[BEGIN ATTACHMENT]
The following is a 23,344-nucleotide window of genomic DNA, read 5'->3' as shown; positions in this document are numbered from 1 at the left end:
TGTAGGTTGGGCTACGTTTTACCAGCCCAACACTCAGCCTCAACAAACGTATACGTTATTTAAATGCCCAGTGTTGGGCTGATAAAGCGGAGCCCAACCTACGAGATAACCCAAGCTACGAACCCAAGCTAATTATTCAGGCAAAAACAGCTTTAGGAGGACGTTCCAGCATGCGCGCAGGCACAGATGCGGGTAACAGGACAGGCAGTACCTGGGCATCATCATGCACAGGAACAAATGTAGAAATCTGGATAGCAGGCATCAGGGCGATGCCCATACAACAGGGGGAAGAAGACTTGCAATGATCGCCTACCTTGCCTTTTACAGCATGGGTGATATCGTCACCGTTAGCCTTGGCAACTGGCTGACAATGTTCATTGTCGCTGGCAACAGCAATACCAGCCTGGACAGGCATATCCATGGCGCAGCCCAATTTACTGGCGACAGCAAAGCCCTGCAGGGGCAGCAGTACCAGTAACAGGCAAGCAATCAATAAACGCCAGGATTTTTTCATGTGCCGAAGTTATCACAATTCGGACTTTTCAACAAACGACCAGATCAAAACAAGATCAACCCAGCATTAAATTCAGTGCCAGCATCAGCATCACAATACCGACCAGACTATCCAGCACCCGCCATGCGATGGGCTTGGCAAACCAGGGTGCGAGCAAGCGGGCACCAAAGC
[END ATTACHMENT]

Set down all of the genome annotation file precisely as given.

The following is a 23,344-nucleotide window of genomic DNA, read 5'->3' as shown; positions in this document are numbered from 1 at the left end:
TGTAGGTTGGGCTACGTTTTACCAGCCCAACACTCAGCCTCAACAAACGTATACGTTATTTAAATGCCCAGTGTTGGGCTGATAAAGCGGAGCCCAACCTACGAGATAACCCAAGCTACGAACCCAAGCTAATTATTCAGGCAAAAACAGCTTTAGGAGGACGTTCCAGCATGCGCGCAGGCACAGATGCGGGTAACAGGACAGGCAGTACCTGGGCATCATCATGCACAGGAACAAATGTAGAAATCTGGATAGCAGGCATCAGGGCGATGCCCATACAACAGGGGGAAGAAGACTTGCAATGATCGCCTACCTTGCCTTTTACAGCATGGGTGATATCGTCACCGTTAGCCTTGGCAACTGGCTGACAATGTTCATTGTCGCTGGCAACAGCAATACCAGCCTGGACAGGCATATCCATGGCGCAGCCCAATTTACTGGCGACAGCAAAGCCCTGCAGGGGCAGCAGTACCAGTAACAGGCAAGCAATCAATAAACGCCAGGATTTTTTCATGTGCCGAAGTTATCACAATTCGGACTTTTCAACAAACGACCAGATCAAAACAAGATCAACCCAGCATTAAATTCAGTGCCAGCATCAGCATCACAATACCGACCAGACTATCCAGCACCCGCCATGCGATGGGCTTGGCAAACCAGGGTGCGAGCAAGCGGGCACCAAAGC